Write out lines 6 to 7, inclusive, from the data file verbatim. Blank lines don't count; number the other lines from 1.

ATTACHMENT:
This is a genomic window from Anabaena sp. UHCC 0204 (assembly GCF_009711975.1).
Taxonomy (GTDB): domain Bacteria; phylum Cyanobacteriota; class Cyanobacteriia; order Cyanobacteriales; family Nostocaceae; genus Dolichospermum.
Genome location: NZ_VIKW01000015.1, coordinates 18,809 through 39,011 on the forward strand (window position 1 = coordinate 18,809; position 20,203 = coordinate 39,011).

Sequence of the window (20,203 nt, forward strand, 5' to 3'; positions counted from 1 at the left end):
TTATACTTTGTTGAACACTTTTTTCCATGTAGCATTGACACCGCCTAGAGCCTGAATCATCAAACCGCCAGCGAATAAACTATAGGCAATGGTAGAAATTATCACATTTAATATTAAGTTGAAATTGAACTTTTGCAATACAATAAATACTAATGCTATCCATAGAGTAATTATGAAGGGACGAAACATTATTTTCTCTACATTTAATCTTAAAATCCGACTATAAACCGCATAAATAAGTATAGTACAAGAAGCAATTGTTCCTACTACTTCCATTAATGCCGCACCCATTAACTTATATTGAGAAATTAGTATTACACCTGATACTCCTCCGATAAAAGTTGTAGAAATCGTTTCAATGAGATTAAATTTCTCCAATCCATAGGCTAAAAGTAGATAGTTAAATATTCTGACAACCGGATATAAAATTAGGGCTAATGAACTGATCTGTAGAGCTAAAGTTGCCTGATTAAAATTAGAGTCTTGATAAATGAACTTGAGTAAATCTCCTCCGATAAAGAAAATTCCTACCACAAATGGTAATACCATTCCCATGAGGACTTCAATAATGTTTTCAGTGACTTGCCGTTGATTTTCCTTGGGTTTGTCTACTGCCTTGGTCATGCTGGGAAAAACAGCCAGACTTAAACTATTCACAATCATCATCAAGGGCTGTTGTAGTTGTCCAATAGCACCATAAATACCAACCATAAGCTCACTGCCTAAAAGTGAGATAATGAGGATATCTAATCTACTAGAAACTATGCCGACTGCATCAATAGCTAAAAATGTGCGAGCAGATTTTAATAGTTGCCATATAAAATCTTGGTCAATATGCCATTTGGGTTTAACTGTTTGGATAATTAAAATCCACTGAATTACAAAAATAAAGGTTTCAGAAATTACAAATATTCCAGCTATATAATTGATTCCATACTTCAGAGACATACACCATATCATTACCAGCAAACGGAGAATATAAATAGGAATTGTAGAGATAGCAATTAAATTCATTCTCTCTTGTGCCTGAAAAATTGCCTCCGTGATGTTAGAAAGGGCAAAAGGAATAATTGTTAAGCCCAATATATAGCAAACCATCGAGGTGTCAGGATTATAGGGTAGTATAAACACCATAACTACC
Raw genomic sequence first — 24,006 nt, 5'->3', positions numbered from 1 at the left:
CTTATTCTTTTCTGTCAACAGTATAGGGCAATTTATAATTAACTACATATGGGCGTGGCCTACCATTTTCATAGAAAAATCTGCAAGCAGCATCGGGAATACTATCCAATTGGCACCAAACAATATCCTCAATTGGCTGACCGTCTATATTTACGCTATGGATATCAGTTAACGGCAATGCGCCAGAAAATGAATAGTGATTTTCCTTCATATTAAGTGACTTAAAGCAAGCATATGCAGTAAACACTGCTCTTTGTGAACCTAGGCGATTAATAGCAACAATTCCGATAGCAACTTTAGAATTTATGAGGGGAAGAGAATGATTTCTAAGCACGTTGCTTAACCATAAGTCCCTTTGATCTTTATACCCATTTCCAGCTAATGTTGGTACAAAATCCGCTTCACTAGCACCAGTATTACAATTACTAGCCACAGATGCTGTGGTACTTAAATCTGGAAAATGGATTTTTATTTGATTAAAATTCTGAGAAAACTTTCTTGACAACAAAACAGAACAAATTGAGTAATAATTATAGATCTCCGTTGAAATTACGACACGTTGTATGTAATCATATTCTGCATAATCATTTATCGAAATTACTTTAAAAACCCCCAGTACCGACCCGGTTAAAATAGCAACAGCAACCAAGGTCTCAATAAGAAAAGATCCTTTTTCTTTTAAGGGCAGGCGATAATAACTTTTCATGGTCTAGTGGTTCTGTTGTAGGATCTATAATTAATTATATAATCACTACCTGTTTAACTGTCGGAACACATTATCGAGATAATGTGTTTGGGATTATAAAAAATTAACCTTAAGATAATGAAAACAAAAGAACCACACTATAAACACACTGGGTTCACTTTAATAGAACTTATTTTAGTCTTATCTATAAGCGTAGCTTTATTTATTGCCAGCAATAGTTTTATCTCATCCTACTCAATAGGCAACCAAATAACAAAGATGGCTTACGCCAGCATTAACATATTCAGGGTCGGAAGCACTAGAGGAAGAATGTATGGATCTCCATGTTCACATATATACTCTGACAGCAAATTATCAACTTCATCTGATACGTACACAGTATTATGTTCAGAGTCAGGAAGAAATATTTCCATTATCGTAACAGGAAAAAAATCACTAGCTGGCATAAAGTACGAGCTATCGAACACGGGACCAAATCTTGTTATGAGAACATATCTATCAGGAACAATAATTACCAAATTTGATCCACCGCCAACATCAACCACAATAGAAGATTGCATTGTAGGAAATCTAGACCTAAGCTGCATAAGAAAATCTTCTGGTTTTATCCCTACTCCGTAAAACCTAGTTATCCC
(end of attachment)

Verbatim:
Raw genomic sequence first — 24,006 nt, 5'->3', positions numbered from 1 at the left:
CTTATTCTTTTCTGTCAACAGTATAGGGCAATTTATAATTAACTACATATGGGCGTGGCCTACCATTTTCATAGAAAAATCTGCAAGCAGCATCGGGAATACTATCCAATTGGCACCAAACAATATCCTCAATTGGCTGACCGTCTATATTTACGCTATGGATATCAGTTAACGGCAATGCGCCAGAAAATGAATAGTGATTTTCCTTCATATTAAGTGACTTAAAGCAAGCATATGCAGTAAACACTGCTCTTTGTGAACCTAGGCGATTAATAGCAACAATTCCGATAGCAACTTTAGAATTTATGAGGGGAAGAGAATGATTTCTAAGCACGTTGCTTAACCATAAGTCCCTTTGATCTTTATACCCATTTCCAGCTAATGTTGGTACAAAATCCGCTTCACTAGCACCAGTATTACAATTACTAGCCACAGATGCTGTGGTACTTAAATCTGGAAAATGGATTTTTATTTGATTAAAATTCTGAGAAAACTTTCTTGACAACAAAACAGAACAAATTGAGTAATAATTATAGATCTCCGTTGAAATTACGACACGTTGTATGTAATCATATTCTGCATAATCATTTATCGAAATTACTTTAAAAACCCCCAGTACCGACCCGGTTAAAATAGCAACAGCAACCAAGGTCTCAATAAGAAAAGATCCTTTTTCTTTTAAGGGCAGGCGATAATAACTTTTCATGGTCTAGTGGTTCTGTTGTAGGATCTATAATTAATTATATAATCACTACCTGTTTAACTGTCGGAACACATTATCGAGATAATGTGTTTGGGATTATAAAAAATTAACCTTAAGATAATGAAAACAAAAGAACCACACTATAAACACACTGGGTTCACTTTAATAGAACTTATTTTAGTCTTATCTATAAGCGTAGCTTTATTTATTGCCAGCAATAGTTTTATCTCATCCTACTCAATAGGCAACCAAATAACAAAGATGGCTTACGCCAGCATTAACATATTCAGGGTCGGAAGCACTAGAGGAAGAATGTATGGATCTCCATGTTCACATATATACTCTGACAGCAAATTATCAACTTCATCTGATACGTACACAGTATTATGTTCAGAGTCAGGAAGAAATATTTCCATTATCGTAACAGGAAAAAAATCACTAGCTGGCATAAAGTACGAGCTATCGAACACGGGACCAAATCTTGTTATGAGAACATATCTATCAGGAACAATAATTACCAAATTTGATCCACCGCCAACATCAACCACAATAGAAGATTGCATTGTAGGAAATCTAGACCTAAGCTGCATAAGAAAATCTTCTGGTTTTATCCCTACTCCGTAAAACCTAGTTATCCC